Risk Factors for Cold Sores (Herpes Simplex Type 1)

Risk Factors for Cold Sores (Herpes Simplex Type 1)

A risk factor is something that increases your likelihood of getting a disease or condition.

It is possible to develop cold sores with or without the risk factors listed below. However, the more risk factors you have, the greater your likelihood of developing cold sores.

The viruses that cause cold sores are easily spread. They come out of the skin and are “shed” from the site of the cold sore for 1-2 days before the sore appears. Then the virus is in the fluid of the cold sore blisters.

Once you have a herpes simplex infection, cold sores often form because of stress or illness. Some may form without an identifiable trigger.

Risk Factors for Becoming Infected With Herpes Simplex 1 Virus

Exposure to Someone With Cold Sores

Herpes simplex virus type 1 (HSV-1) can be spread by close contact with someone who has a cold sore. It can also be spread through personal items that are contaminated with the virus such as razors, towels, or eating utensils. Kissing or sharing personal items with a person who has a cold sore will increase your risk of getting HSV-1. The virus can also be spread to the genital area during oral sex. People with cold sores should not perform oral sex on their partners. The virus can be spread even when no cold sores are present.


Infants and young children up to 3 years old have an increased risk of being exposed to HSV-1.

Risk Factors for Developing Cold Sores Once You Have a Herpes Simplex Infection

Exposure to Sunlight

Exposure to sunlight or other ultraviolet light is a common trigger for cold sores.

Physical Stress and Illness

Stress on the body due to illness or excessive exercise can weaken the body’s immune system. This can lead to an outbreak of cold sores. Common examples of stress or illness include:

  • Infection, fever, or cold
  • Physical injury
  • Dental surgery
  • Menstruation
  • Medications and/or health conditions that suppress the immune system
  • Excessive exercise

Emotional Stress

Cold sore outbreaks commonly occur during times of emotional stress. The type of stress that activates cold sores is typically negative stress, instead of stress due to positive or normal life-changing events.



Herpes causes & risk factors. American Academy of Family Physicians Family Doctor website. Available at:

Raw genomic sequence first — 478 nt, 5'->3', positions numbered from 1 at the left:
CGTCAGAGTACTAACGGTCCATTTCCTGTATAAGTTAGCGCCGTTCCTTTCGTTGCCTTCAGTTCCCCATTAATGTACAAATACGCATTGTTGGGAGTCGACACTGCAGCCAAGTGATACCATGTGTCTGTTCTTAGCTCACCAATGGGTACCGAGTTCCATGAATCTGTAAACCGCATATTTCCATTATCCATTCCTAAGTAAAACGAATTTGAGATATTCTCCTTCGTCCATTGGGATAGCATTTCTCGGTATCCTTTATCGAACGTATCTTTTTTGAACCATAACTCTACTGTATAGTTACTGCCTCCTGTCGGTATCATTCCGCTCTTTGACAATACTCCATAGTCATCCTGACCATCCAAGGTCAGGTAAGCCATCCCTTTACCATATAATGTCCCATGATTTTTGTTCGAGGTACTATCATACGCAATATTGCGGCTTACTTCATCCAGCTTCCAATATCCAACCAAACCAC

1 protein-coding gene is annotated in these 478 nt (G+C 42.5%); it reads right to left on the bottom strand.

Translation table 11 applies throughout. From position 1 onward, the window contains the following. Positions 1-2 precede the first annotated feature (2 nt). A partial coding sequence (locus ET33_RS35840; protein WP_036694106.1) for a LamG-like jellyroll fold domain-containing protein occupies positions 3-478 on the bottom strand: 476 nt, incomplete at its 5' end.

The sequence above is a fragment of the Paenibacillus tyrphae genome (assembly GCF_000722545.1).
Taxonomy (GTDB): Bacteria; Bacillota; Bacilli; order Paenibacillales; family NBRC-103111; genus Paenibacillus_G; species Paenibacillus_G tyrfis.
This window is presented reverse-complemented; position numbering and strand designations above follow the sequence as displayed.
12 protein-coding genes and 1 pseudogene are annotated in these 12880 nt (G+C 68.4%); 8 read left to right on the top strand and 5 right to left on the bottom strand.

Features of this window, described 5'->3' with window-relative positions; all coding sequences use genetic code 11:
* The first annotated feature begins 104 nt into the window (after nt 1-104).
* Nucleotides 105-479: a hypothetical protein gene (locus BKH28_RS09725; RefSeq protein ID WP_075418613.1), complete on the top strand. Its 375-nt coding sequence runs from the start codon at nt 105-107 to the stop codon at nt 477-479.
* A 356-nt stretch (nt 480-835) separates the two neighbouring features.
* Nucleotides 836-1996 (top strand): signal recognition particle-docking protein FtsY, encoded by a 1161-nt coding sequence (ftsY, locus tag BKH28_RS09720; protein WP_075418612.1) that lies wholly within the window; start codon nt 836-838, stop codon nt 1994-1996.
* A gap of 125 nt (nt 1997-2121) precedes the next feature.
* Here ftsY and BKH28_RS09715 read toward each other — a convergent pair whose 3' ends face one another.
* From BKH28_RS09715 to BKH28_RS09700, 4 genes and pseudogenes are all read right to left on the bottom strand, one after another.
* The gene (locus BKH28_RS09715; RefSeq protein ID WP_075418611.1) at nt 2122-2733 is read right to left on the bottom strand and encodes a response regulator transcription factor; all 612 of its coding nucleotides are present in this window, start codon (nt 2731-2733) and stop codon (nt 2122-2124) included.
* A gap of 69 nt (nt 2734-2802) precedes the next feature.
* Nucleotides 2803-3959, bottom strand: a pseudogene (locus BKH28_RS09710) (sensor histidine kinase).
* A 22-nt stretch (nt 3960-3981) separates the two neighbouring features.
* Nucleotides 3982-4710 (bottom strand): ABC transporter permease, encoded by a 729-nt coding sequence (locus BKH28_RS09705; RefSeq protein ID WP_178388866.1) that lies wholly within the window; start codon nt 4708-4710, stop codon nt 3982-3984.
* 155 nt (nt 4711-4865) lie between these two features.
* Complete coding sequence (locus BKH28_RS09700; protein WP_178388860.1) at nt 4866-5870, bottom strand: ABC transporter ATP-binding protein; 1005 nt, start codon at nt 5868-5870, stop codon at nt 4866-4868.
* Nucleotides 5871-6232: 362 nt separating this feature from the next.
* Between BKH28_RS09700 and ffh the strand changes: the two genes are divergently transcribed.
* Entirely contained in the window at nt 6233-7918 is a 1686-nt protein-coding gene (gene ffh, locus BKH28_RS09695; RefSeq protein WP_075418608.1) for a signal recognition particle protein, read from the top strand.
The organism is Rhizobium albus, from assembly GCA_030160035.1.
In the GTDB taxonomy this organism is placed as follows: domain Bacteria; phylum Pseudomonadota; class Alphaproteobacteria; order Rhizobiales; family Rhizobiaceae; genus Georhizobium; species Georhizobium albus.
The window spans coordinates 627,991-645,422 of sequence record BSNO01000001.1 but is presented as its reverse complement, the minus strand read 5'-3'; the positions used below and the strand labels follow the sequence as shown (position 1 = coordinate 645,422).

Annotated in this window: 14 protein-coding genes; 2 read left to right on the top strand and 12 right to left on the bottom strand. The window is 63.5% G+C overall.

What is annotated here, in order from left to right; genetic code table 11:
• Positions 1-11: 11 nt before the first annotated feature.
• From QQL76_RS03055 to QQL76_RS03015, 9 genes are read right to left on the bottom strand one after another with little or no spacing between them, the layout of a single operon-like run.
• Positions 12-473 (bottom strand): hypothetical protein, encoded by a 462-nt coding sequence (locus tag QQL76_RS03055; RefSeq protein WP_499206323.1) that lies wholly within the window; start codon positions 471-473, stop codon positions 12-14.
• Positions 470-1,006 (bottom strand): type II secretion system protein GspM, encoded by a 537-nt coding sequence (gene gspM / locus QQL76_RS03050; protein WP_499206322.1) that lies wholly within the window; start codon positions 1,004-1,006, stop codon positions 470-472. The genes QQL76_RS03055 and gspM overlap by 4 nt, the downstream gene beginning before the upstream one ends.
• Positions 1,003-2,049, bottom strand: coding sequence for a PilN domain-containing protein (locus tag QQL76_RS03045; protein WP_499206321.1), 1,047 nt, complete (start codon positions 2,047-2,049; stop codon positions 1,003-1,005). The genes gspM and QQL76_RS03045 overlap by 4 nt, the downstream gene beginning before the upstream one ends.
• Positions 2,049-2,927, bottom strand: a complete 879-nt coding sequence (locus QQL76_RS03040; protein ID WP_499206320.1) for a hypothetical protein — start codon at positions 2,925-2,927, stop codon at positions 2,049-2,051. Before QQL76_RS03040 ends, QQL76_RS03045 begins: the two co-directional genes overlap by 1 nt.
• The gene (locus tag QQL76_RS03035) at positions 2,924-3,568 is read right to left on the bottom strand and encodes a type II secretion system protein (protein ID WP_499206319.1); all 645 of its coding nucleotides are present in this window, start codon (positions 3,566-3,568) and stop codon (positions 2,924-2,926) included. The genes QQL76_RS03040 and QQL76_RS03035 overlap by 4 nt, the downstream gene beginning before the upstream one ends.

...(Click grey area to select URL)
Accessed January 29, 2021.
Herpes simplex. DermNet NZ website. Available at:
...(Click grey area to select URL)
Accessed January 29, 2021.
Kuehl B. Cold sores: how to prevent and treat them. Skin Care Guide website. Available at:
...(Click grey area to select URL)
Accessed January 29, 2021.
Oral herpes. EBSCO DynaMed website. Available at:
...(Click grey area to select URL)
Accessed January 29, 2021.
Last reviewed March 2020 by EBSCO Medical Review Board David L. Horn, MD, FACP
Last Updated: 1/29/2021

EBSCO Information Services is fully accredited by URAC. URAC is an independent, nonprofit health care accrediting organization dedicated to promoting health care quality through accreditation, certification and commendation.

This content is reviewed regularly and is updated when new and relevant evidence is made available. This information is neither intended nor implied to be a substitute for professional medical advice. Always seek the advice of your physician or other qualified health provider prior to starting any new treatment or with questions regarding a medical condition.

To send comments or feedback to our Editorial Team regarding the content please email us at healthlibrarysupport@ebsco.com. Our Health Library Support team will respond to your email request within 2 business days.

Home |Terms and Conditions |Concerned About Privacy? |Accessibility |Careers |For Employers and Medical Plan Providers

You may also be looking for: CVS/pharmacy | MinuteClinic | Specialty Pharmacy | SilverScript | Accordant